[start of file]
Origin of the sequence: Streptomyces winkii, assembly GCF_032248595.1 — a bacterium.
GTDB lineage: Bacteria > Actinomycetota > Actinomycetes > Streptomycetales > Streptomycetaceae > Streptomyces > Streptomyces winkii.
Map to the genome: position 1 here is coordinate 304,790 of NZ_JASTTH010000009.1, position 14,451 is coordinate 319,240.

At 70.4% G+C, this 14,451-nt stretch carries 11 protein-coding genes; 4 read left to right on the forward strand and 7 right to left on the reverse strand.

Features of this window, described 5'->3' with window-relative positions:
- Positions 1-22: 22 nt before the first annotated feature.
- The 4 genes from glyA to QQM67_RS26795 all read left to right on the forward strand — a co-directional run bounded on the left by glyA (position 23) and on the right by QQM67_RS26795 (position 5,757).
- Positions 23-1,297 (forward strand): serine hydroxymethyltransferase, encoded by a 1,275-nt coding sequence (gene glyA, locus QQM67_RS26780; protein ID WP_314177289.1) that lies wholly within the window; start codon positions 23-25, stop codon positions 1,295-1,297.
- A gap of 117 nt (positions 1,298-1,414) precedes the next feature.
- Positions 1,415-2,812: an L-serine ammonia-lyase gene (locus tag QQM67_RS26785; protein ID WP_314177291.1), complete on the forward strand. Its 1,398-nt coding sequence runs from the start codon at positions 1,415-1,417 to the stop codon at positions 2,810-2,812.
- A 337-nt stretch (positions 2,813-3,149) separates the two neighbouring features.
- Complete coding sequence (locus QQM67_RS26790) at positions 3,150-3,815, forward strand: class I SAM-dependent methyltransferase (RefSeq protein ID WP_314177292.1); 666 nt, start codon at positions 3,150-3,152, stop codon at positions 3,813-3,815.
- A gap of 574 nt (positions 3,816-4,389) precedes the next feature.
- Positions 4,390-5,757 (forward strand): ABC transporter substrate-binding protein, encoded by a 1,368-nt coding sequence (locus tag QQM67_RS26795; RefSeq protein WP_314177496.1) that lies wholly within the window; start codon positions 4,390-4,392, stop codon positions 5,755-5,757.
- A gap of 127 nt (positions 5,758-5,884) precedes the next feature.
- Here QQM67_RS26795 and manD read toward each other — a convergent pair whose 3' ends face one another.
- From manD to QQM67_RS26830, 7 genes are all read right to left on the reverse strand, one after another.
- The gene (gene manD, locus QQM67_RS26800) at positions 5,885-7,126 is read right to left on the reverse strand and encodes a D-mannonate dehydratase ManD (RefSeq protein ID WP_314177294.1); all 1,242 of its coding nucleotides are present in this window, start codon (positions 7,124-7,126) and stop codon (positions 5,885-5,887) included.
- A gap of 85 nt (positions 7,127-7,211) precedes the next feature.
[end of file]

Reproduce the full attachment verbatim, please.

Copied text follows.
Origin of the sequence: Streptomyces winkii, assembly GCF_032248595.1 — a bacterium.
GTDB lineage: Bacteria > Actinomycetota > Actinomycetes > Streptomycetales > Streptomycetaceae > Streptomyces > Streptomyces winkii.
Map to the genome: position 1 here is coordinate 304,790 of NZ_JASTTH010000009.1, position 14,451 is coordinate 319,240.

At 70.4% G+C, this 14,451-nt stretch carries 11 protein-coding genes; 4 read left to right on the forward strand and 7 right to left on the reverse strand.

Features of this window, described 5'->3' with window-relative positions:
- Positions 1-22: 22 nt before the first annotated feature.
- The 4 genes from glyA to QQM67_RS26795 all read left to right on the forward strand — a co-directional run bounded on the left by glyA (position 23) and on the right by QQM67_RS26795 (position 5,757).
- Positions 23-1,297 (forward strand): serine hydroxymethyltransferase, encoded by a 1,275-nt coding sequence (gene glyA, locus QQM67_RS26780; protein ID WP_314177289.1) that lies wholly within the window; start codon positions 23-25, stop codon positions 1,295-1,297.
- A gap of 117 nt (positions 1,298-1,414) precedes the next feature.
- Positions 1,415-2,812: an L-serine ammonia-lyase gene (locus tag QQM67_RS26785; protein ID WP_314177291.1), complete on the forward strand. Its 1,398-nt coding sequence runs from the start codon at positions 1,415-1,417 to the stop codon at positions 2,810-2,812.
- A 337-nt stretch (positions 2,813-3,149) separates the two neighbouring features.
- Complete coding sequence (locus QQM67_RS26790) at positions 3,150-3,815, forward strand: class I SAM-dependent methyltransferase (RefSeq protein ID WP_314177292.1); 666 nt, start codon at positions 3,150-3,152, stop codon at positions 3,813-3,815.
- A gap of 574 nt (positions 3,816-4,389) precedes the next feature.
- Positions 4,390-5,757 (forward strand): ABC transporter substrate-binding protein, encoded by a 1,368-nt coding sequence (locus tag QQM67_RS26795; RefSeq protein WP_314177496.1) that lies wholly within the window; start codon positions 4,390-4,392, stop codon positions 5,755-5,757.
- A gap of 127 nt (positions 5,758-5,884) precedes the next feature.
- Here QQM67_RS26795 and manD read toward each other — a convergent pair whose 3' ends face one another.
- From manD to QQM67_RS26830, 7 genes are all read right to left on the reverse strand, one after another.
- The gene (gene manD, locus QQM67_RS26800) at positions 5,885-7,126 is read right to left on the reverse strand and encodes a D-mannonate dehydratase ManD (RefSeq protein ID WP_314177294.1); all 1,242 of its coding nucleotides are present in this window, start codon (positions 7,124-7,126) and stop codon (positions 5,885-5,887) included.
- A gap of 85 nt (positions 7,127-7,211) precedes the next feature.